Looking for Inspiration? Let it find you.
The following is a guest post By Tess Callahan. Her bio follows.
In her thrilling TED Talk “Your Elusive Creative Genius” (see below), writer Elizabeth Gilbert, author of EAT, PRAY, LOVE and BIG MAGIC, describes an interview with the poet Ruth Stone. Gilbert, insatiably curious about the roots of inspiration, asked Stone where her poems come from. Stone described her early experience working in the fields in rural Virginia and hearing a poem coming at her across the landscape like a “thunderous train of air.”
When she felt inspiration barreling down on her this way, she had no choice but to run like hell for the house for paper and pen. If she was not quick enough, the poem would continue across the landscape without her, looking for another poet. On some occasions Stone nearly missed the poem, but was able to snatch it by the tail, reel it back in, and transcribe it on the page perfectly intact, but in reverse.
Great ideas, whether Ruth Stone’s poetry, Elon Musk’s Tesla car or a Marie Curie’s groundbreaking scientific discoveries, are out there waiting to be found. They offer themselves not to the highest bidder, but to the most industrious and attentive one.
April & Oliver
My first novel, APRIL & OLIVER, took ten years and many drafts to write. A second novel, currently in a drawer awaiting a fresh look, took five years. My third novel came to me in Ruth Stone fashion. I looked over my shoulder, saw it hurtling toward me out of the blue, and lifted my mitt just in time. A miracle, since I am a bad catch! Though it is significantly longer than my previous books, I wrote the first draft in less than a year. It came in one massive download, my only job to get it on paper before it escaped.
Ruth Stone, Elon Musk and Marie Curie surely had periods of trial and error, countless hours honing their skills and their imaginations. On their way to mastery, they no doubt clocked the 10,000 hours of hard practice discussed in Malcolm Gladwell’s book, OUTLIERS. But in the course of this apprenticeship, they did not mire themselves in pre-conceived ideas of what they were after. Their minds were simultaneously focused and nimble, open enough to spot unexpected ideas awaiting discovery.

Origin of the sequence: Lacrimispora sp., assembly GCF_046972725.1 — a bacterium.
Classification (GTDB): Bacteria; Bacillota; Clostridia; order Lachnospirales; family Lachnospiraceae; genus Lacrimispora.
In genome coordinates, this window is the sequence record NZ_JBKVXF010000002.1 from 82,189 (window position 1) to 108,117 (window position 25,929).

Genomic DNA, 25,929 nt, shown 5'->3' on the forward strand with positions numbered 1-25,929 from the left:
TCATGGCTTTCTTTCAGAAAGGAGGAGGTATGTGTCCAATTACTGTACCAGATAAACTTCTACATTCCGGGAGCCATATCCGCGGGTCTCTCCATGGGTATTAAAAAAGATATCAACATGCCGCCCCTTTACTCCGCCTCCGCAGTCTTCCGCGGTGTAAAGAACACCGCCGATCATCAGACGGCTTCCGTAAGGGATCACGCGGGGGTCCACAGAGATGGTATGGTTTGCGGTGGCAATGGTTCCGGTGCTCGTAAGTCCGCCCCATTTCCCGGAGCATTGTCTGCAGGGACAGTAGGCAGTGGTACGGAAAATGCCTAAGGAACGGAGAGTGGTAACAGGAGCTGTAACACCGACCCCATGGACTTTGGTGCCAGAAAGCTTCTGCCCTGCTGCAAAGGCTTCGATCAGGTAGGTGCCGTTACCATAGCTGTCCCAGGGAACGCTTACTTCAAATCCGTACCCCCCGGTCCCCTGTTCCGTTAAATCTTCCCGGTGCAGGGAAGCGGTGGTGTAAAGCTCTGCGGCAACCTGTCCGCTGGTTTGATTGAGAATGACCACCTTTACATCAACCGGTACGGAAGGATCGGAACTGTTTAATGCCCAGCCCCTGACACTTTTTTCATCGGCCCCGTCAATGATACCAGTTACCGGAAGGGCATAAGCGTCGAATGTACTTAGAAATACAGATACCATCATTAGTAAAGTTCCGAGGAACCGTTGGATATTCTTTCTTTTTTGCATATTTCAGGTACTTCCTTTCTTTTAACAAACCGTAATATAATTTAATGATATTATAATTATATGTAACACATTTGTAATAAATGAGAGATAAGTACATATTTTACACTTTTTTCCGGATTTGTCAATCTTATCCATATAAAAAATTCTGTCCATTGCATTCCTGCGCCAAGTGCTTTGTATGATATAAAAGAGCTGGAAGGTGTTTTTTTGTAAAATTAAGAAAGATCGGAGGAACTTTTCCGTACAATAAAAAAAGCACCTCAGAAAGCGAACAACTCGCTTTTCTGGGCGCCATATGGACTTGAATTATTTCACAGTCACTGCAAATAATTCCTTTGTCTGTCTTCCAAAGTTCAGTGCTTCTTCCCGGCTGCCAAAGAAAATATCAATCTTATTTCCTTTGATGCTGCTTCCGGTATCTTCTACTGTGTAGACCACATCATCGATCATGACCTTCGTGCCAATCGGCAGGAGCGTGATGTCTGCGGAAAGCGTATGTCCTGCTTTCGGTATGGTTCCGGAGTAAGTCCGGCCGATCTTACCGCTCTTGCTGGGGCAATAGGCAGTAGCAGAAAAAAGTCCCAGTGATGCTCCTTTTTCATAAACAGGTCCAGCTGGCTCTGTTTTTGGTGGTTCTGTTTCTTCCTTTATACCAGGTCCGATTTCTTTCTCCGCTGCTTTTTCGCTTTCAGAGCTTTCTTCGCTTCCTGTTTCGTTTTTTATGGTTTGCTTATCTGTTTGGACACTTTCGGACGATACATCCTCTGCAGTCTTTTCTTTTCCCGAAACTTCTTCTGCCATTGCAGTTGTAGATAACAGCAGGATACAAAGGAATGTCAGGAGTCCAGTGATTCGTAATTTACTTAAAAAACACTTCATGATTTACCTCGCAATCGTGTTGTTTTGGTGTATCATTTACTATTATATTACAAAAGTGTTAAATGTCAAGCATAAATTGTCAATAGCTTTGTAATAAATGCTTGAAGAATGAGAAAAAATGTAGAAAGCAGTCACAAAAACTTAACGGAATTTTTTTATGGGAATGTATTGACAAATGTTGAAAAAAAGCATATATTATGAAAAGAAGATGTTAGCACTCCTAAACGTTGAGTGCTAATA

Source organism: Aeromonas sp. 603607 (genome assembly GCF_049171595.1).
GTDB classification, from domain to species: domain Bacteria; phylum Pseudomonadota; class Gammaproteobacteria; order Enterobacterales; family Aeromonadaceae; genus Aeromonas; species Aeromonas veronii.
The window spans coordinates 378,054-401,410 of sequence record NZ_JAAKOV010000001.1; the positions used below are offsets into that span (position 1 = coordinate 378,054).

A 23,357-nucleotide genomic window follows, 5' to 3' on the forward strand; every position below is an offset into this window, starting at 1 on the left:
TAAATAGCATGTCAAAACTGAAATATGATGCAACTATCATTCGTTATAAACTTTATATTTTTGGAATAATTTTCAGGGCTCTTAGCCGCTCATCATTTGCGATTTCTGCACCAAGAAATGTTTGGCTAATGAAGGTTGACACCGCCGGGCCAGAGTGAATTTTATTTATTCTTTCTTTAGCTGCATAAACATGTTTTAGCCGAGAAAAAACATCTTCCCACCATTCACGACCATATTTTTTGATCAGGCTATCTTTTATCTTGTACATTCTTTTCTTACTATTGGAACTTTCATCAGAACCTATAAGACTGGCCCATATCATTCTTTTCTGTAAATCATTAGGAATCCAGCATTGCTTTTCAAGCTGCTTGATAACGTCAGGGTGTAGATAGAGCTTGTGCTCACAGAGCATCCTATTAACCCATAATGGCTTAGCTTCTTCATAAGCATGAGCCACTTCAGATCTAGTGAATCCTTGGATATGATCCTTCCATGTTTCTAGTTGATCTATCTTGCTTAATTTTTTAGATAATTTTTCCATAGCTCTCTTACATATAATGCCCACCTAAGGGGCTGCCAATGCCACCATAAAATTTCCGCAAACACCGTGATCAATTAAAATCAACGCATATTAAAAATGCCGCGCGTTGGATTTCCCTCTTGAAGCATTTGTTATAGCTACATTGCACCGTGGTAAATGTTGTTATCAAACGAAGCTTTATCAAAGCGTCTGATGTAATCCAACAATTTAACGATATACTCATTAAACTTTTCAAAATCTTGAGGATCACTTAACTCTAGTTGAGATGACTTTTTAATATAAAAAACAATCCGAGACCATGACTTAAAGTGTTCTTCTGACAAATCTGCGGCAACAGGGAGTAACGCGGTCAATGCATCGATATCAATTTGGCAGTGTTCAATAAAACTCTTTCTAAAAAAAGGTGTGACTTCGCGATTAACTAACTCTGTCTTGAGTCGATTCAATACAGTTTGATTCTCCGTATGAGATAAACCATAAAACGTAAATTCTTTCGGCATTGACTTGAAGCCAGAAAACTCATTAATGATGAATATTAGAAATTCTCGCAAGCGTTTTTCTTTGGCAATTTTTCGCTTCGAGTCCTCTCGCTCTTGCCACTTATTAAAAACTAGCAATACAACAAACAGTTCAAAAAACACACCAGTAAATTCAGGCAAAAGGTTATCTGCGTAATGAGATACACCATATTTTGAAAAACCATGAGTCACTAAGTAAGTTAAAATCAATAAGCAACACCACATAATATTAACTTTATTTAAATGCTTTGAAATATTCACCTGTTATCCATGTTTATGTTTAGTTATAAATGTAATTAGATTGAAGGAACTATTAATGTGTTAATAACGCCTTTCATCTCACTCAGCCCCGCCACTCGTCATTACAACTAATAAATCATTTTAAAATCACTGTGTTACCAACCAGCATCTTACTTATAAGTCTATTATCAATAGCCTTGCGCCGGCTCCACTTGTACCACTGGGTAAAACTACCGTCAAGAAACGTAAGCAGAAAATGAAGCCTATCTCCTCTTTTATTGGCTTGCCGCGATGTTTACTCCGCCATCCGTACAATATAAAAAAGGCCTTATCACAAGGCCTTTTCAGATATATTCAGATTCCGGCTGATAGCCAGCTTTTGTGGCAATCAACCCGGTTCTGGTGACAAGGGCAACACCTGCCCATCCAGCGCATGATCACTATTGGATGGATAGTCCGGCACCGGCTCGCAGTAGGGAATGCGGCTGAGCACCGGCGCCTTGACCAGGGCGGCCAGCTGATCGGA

Throwing your doors open to inspiration—whether professional, artistic, scientific or whatever—requires two steps:
- Hunker down, hone your skills and put in your 10,000+ hours of hard-core practice. And I mean hard-core. Employ as many constraints as possible. Be like Steph Curry, the best 3-point shooter in NBA history, who rather than rest on his laurels, continues to practice with multiple mind-boggling constraints, such as vision-impairing goggles and multiple balls. If you decide you have ‘arrived’ and no longer need to improve your skills, inspiration will look for someone hungrier.
- At the same time that you are hunkered down, straighten up and look around. Be aware of your peripheral vision. Though bent over her hoe in that rural Virginia field, Ruth Stone kept an ear out for that “thunderous burst of air” that fueled her poems. Don’t let the static of your inner chatter cut off your awareness. You never know what crazy, unexpected ideas may be careering your way. Keep your mitt open to make the catch.
Tess Callahan is the author of the novel APRIL & OLIVER published by Grand Central Publishing (USA), Random House (UK), and by publishers in Italy and The Netherlands. Her short work has appeared in AGNI (Pushcart Prize nomination), Narrative Magazine, The New York Times Magazine, National Public Radio’s “Three Books” series, The Best American Poetry blog and the BEST LITTLE BOOK CLUB IN TOWN anthology. She is presently putting final touches on a new novel written in response to her TEDx Talk on creativity. Tess coordinates the Creative Writing Program at Newark Academy in New Jersey and created the website Muse-feed.com, a toolbox for aspiring writers. You can find more information about her work at tesscallahan.com. Follow Tess on Facebook, Goodreads, and Twitter @tesscallahan.
Images via pixabay.